By Katherine Bryce

Rhetta and I met in 1995, when we were both students at the University of Toronto. She was a linguistics major, and I was studying engineering. Our paths crossed at Varsity Arena, where we ended up playing on the same intramural hockey team. As I got to know Rhetta better, I felt that I had surely found a true friend and foil with whom to travel on this journey of life. Five short years later I learned that we were destined to share a much different journey – a much shorter journey – as her exhaustion and headaches were found to be the result of a brain tumour. It was after the surgery that I heard the name “glioblastoma multiforme” for the first time, followed by words “this is a terminal cancer, but we’ll try to control it as long as we can”. I was numb. The internet provided cold clean facts – 14 weeks. Three months. Six months. When I did hear the prognosis I actually felt some relief – one to two years. In comparison it seemed long. In my heart I knew better.

In the end Rhetta lived for almost 23 months from the date of her initial diagnosis. Twenty-three months containing two surgeries, five weeks of radiation therapy, nearly a dozen rounds of chemotherapy, about 10 MRIs, several CT scans, steriotactic radiosurgery and innumerable blood tests. But also many trips to the cottage, more than half a dozen trips to Nova Scotia to see her family, witnessing her first niece learn to walk and talk, living to see her second niece born and knowing that another niece or a nephew was “on the way”, a snowboarding trip to Whistler, summer hockey, mountain biking, three completed triathlons, and many, many walks: in our neighborhood, in the peace of Mount Pleasant cemetery and at the cottage. Twenty-three months of anger, sadness, joy, exhilaration and fulfillment.

During the last trip we took to Nova Scotia together, in May of 2002, we hiked the Cape Split trail. It is a beautiful trail through widely varying landscape to a rocky bluff jutting out into the Bay of Fundy. As we hiked back to the trailhead she stopped me: “Just promise me that you will never forget you’re alive”, she said. I will never forget that moment. It’s a harsh reality that it is only through loss that we truly realize how much we take for granted.

In July 2002 I drove to Nova Scotia once again, bringing the ashes of my sweetheart home to be buried in Berwick cemetery with her ancestors. When I returned to Ontario I decided to spend a week at my cottage. One day I was up in our wooded lot with my binoculars, watching the birds. I came across a fallen ironwood tree, which is not unusual because there are many ironwoods, and quite often there are several dead ones lying around, waiting to be picked up and thrown into the BBQ pit. I saw this one – it was very straight with few branches, which is usual for ironwoods – and I thought to myself “that is the perfect size for a walking stick”.

There really was no reason for me to fixate on making a walking stick, something I’ve never done before, out of that particular ironwood tree, other than it seemed to beg for it. So I dragged it down, and plopped it behind the cottage where the wood shed is. I left it there, and the next day my dad commented on it, saying that he was going to cut it up to use it for the BBQ that night.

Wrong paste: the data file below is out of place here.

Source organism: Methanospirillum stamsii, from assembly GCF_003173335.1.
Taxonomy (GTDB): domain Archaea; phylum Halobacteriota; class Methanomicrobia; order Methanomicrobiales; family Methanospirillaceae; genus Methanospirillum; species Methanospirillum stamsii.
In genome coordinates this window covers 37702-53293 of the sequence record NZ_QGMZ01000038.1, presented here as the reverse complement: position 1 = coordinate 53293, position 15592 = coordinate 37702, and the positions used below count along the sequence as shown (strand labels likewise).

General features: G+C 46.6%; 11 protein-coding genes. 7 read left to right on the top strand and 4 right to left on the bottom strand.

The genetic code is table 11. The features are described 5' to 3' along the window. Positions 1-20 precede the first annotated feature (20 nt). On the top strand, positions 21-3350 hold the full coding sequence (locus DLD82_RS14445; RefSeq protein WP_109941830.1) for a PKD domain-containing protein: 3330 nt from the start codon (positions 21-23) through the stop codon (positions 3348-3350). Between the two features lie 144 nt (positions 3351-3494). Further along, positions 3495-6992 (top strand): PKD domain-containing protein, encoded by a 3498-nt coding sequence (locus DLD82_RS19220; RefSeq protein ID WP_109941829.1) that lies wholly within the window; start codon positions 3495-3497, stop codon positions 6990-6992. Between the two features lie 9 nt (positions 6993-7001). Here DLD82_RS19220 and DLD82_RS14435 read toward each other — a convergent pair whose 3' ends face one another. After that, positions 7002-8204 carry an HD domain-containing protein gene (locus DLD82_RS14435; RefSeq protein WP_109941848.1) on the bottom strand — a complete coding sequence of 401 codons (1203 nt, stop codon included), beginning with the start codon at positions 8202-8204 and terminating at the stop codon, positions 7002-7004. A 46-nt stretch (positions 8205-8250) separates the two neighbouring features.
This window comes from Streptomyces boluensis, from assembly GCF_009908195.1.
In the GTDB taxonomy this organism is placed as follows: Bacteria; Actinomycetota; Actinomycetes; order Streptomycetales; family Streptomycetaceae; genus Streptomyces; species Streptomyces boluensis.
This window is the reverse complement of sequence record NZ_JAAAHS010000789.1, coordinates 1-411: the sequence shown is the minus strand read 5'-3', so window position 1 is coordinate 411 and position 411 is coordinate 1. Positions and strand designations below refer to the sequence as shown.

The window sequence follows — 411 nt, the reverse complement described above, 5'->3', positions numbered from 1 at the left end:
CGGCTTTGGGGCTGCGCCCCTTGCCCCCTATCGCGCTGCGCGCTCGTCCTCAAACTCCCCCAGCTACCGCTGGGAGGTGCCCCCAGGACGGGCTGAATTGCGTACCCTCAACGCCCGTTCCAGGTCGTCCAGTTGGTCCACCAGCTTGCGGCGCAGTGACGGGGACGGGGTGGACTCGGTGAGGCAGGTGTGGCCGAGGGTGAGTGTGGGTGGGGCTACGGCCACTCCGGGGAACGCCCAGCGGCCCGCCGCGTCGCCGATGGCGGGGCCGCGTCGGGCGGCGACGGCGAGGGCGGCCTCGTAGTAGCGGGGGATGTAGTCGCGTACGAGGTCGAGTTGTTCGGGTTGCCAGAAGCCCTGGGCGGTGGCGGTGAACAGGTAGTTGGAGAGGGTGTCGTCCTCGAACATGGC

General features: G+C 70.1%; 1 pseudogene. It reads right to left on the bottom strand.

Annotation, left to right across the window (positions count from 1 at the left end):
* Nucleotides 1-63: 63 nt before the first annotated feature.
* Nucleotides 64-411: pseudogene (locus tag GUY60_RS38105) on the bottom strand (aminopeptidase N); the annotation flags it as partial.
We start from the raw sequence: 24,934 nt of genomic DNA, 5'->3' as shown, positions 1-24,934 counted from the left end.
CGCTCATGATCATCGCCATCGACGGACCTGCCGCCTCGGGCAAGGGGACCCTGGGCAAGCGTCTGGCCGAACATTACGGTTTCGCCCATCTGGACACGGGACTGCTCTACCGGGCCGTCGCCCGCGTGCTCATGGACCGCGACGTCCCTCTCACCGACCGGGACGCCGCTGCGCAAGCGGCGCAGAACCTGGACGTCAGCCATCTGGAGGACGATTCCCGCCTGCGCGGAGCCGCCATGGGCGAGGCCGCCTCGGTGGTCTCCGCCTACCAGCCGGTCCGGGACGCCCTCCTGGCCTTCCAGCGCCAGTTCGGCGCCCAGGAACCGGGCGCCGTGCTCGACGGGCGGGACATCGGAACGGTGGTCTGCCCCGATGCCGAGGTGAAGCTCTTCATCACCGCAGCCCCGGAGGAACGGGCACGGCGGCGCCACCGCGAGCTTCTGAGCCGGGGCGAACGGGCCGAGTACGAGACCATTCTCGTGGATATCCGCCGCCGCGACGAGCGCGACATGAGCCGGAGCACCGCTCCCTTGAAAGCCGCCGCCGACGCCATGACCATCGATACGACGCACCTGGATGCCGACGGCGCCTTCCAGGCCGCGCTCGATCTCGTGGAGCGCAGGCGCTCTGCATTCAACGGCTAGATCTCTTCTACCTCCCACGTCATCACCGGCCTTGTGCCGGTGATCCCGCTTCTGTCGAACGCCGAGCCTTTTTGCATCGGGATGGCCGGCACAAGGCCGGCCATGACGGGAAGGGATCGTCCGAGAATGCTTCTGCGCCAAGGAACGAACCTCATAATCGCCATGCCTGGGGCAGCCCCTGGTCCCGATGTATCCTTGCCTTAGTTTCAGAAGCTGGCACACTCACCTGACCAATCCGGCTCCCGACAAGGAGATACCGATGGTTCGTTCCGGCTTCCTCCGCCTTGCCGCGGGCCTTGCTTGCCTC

I debated with myself whether to say anything about wanting it for a walking stick, or just letting him cut it up and forget about the idea. But for some reason, I felt obliged to make the stick. I felt silly about it. I even said to myself, “this is ridiculous, that tree has nothing to do with Rhetta”. But because I believe that those strong feelings we sometimes get are deeply rooted messages and ought to be heeded, I felt I should follow through with my plan. I went inside and told my dad I wanted the top part for the walking stick. I helped him cut the rest up for the BBQ, and had him stop a few inches above where I wanted to make the cut for the handle. There was a good bulb there which would make a perfect grip.

I went and got the handsaw and cut it where I wanted it. When I was finished cutting, I looked at the cut face, and honestly, there is a perfect heart shape in darker wood in the middle of the face. I swear to you, it is perfect. I have never seen anything like it. I suppose it had everything to do with Rhetta. I’ll never know. When nature smiles at you, there’s nothing you can do but feel blessed.

I finished the stick and varathaned it so it shines. I kept the top portion of the cut too, because here is the unusual thing: where my dad made the cut with the chainsaw, there is no heart shape . Clearly the message was meant for me.

One of my favorite writers is Wally Lamb. He wrote a great book called “I Know This Much is True”. In the last paragraph he cites as one of those things which he knows to be true is that “the proof of God exists in the roundness of things”. I like this statement because, though I am not a religious person and do not believe in God as a divine being, it allows a certain degree of flexibility in an interpretation of God. God may “simply” be a pattern or fluidity or interconnectedness in what often appears to be a totally chaotic world. I think that this curious occurrence is a great example of the roundness of things.

What I know for sure is, I will carry her words and my promise with me for the rest of my life, and when I carry those words and my beautiful stick, I am still walking with Rhetta.